Smell of success: PH durian soon exported to China

“They successfully completed the risk assessment of the orchard harvesting, fruit packaging, pest monitoring”, among other evaluations, reported the Chinese Ambassador.

Tina G. Santos

Tina G. Santos

Philippine Daily Inquirer


GROWING MARKET | The local harvest meets the standards of the world’s biggest importer. (INQUIRER STOCK PHOTO)

September 8, 2022

MANILA , Philippines — The overpowering smell of Davao’s famous durian may soon reach the biggest market for the pungent fruit.

Chinese Ambassador to the Philippines Huang Xilian on Wednesday said his country, the biggest importer of the fruit, had approved the entry of fresh durian from the Philippines.

Huang cited the result of an assessment conducted by a team of experts recently organized by his embassy. The team went to Davao Region for a market access investigation.

“They successfully completed the risk assessment of the orchard harvesting, fruit packaging, pest monitoring, chemical control, COVID-19 prevention, and traceability system of durian in this area,” the diplomat said in a post on his Facebook page.

Boon to farmers

According to Huang, China in 2021 imported 822,000 tons of durian worth $4.21 billion, 82.4 percent more than the previous year’s volume.

In the first half of 2022, total shipment grew by another 60 percent, making durian the most sought-after imported fruit in the Chinese market, he added.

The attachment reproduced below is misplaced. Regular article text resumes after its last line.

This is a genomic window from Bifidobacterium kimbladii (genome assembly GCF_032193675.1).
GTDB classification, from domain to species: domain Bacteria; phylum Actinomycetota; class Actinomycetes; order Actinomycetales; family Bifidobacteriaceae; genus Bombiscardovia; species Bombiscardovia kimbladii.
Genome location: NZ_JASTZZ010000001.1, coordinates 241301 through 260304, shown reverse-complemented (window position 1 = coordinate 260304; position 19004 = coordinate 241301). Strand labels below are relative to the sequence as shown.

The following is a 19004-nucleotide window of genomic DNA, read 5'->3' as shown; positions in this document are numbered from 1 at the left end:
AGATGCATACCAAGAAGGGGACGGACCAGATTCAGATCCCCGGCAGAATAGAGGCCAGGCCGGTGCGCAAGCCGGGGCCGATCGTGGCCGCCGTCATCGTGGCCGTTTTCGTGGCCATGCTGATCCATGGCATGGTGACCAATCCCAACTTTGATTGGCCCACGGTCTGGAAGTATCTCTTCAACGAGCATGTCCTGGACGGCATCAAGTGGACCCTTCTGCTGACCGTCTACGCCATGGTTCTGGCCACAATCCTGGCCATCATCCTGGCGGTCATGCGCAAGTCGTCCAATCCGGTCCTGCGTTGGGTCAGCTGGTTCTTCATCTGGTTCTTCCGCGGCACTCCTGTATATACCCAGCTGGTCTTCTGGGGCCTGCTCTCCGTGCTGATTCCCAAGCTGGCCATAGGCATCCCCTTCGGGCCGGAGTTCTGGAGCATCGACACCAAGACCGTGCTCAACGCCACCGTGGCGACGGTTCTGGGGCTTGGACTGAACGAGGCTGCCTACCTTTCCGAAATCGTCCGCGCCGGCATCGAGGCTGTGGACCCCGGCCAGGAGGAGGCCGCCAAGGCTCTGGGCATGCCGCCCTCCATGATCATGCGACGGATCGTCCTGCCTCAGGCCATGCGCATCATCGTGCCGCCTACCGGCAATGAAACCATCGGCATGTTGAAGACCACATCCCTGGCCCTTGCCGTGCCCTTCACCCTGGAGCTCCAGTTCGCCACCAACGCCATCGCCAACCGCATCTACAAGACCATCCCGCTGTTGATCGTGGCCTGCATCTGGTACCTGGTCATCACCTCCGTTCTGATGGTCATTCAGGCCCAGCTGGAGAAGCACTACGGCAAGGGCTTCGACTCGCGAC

Huang said the durian from Davao Region was found to be of a high, good-tasting quality that Chinese consumers would enjoy.

“As one of the most lucrative agricultural products, the entry of high-quality fresh durian from the Philippines into China with a population of 1.4 billion will benefit hundreds of thousands of Philippine fruit farmers and greatly increase the income of local growers in the Mindanao area,” he added.

Top 10 producers

“We also expect more fruits and agricultural products to be exported to China, as the trade relations between China and the Philippines grow even closer,” he said.

The Department of Agriculture (DA) has been urging durian growers to increase production, citing the growing demand in the export market.

From 2014 to 2021, the Philippines consistently landed in the Top 10 list of fresh durian exporters, according to the DA.

Durian is grown in 47 provinces in the country, but Davao Region accounts for 78 percent of the total harvest (in 2020) and half of the region’s production comes from Davao City. The local varieties include chanee, monthong, alcon fancy, arancillo, and puyat.

According to the Philippine Statistics Authority, local durian production reached 78,816 metric tons (MT) in 2020, down 0.6 percent from 79,284 MT in 2019.

In 2020, there were 1.3 million durian-bearing trees occupying a total land area of 16,582 hectares.

Grown in other parts of Southeast Asia, it is often described as the fruit that “smells like hell but tastes like heaven.” But it is no less than the “king of fruits” for those who relish its sweet, creamy flesh.

Because of the odor, it is not unusual for the fruit to be banned in hotel rooms and public transport in some countries.

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